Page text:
In the final rule, we retain all of these grounds for denial, with some modifications. One of the proposed grounds for denial (regarding legal proceedings) is retained as an exception to the right of access. (See discussion above.) We also include additional grounds for denial and create a right for individuals to request review of certain denials.

There are five types of denials covered entities may make without providing the individual with a right to have the denial reviewed.

First, a covered entity may deny an individual access to any information that is excepted from the right of access under § 164.524(a)(1). (See discussion above.)

Second, we add a new provision that permits a covered entity that is a correctional institution or covered health care provider acting under the direction of a correctional institution to deny an inmate's request to obtain a copy of protected health information if obtaining a copy would jeopardize the health, safety, security, custody, or rehabilitation of the individual or other inmates or the safety of any officer, employee or other person at the correctional institution or responsible for the transporting of the inmate. This ground for denial is restricted to an inmate's request to obtain a copy of protected health information. If an inmate requests inspection of protected health information, the request must be granted unless one of the other grounds for denial applies. The purpose for this exception, and the reason that the exception is limited to denying an inmate a copy and not to denying a right to inspect, is to give correctional institutions the ability to maintain order in these facilities and among inmates without denying an inmate the right to review his or her protected health information.

Third, as in the proposed rule, a covered entity may deny an individual access to protected health information obtained by a covered provider in the course of research that includes treatment of the research participants, while such research is in progress. For this exception to apply, the individual must have agreed to the denial of access in conjunction with the individual's consent to participate in the research and the covered provider must have informed the individual that the right of access will be reinstated upon completion of the research. If either of these conditions is not met, the individual has the right to inspect and copy the information (subject to the other exceptions we provide here). In all cases, the individual has the right to inspect and copy the information after the research is complete.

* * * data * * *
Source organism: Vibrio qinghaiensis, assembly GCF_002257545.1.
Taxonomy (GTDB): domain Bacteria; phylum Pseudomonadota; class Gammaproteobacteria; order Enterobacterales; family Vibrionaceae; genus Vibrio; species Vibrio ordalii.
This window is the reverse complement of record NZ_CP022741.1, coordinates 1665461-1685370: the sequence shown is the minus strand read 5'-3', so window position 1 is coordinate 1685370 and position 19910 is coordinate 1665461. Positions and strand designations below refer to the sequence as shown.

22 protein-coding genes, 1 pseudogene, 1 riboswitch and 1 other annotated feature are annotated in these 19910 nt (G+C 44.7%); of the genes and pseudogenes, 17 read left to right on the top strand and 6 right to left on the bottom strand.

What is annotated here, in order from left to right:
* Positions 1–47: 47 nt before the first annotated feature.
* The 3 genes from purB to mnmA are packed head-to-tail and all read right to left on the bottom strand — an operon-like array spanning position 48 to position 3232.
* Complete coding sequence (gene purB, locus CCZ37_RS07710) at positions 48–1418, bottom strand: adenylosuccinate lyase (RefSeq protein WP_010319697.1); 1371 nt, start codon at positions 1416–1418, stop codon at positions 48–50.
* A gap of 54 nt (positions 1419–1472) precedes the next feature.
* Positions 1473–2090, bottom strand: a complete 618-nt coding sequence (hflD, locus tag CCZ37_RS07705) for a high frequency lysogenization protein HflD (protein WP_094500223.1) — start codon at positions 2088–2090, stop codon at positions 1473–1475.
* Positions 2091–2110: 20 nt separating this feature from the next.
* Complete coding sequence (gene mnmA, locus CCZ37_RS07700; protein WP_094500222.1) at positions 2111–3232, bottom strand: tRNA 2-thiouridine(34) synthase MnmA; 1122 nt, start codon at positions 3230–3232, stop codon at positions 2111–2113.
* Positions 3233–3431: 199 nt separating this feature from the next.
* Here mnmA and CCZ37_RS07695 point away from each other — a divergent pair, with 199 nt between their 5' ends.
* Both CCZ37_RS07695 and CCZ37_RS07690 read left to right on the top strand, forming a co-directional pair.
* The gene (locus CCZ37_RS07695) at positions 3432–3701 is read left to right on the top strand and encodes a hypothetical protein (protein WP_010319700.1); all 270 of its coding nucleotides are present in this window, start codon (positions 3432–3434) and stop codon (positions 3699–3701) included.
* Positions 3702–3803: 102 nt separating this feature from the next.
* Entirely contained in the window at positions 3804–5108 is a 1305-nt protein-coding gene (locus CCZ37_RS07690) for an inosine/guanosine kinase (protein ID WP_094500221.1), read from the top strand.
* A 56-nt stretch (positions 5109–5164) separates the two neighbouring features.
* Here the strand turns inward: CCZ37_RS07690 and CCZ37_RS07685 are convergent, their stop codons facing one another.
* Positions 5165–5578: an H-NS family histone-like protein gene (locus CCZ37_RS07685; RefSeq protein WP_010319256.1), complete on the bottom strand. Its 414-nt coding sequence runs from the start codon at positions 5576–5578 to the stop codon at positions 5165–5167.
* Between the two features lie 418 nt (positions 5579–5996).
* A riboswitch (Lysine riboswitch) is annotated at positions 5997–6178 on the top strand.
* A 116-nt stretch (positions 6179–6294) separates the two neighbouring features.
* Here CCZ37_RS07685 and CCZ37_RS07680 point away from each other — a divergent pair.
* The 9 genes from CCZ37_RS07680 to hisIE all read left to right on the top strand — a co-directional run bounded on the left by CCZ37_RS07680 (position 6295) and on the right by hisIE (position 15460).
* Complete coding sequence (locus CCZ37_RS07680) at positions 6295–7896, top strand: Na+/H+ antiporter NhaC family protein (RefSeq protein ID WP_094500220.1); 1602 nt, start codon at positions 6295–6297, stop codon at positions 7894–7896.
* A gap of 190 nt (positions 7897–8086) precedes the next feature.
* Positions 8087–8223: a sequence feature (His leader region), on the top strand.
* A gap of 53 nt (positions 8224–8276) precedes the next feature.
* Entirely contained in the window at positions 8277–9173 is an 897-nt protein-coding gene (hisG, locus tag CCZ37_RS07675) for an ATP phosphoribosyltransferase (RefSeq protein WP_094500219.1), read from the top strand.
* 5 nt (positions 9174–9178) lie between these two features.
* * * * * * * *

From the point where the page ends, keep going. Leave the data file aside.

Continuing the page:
As with all the grounds for denial, covered entities are not required to deny access under the research exception. We expect all researchers to maintain a high level of ethical consideration for the welfare of research participants and provide access in appropriate circumstances. For example, if a participant has a severe adverse reaction, disclosure of information during the course of the research may be necessary to give the participant adequate information for proper treatment decisions.

Fourth, we clarify the ability of a covered entity to deny individuals access to protected health information that is also subject to the Privacy Act. In the final rule, we specify that a covered entity may deny an individual access to protected health information that is contained in records that are subject to the Privacy Act if such denial is permitted under the Privacy Act. This ground for denial exists in addition to the other grounds for denial available under this rule. If an individual requests access to protected health information that is also subject to the Privacy Act, a covered entity may deny access to that information for any of the reasons permitted under the Privacy Act and for any of the reasons permitted under this rule.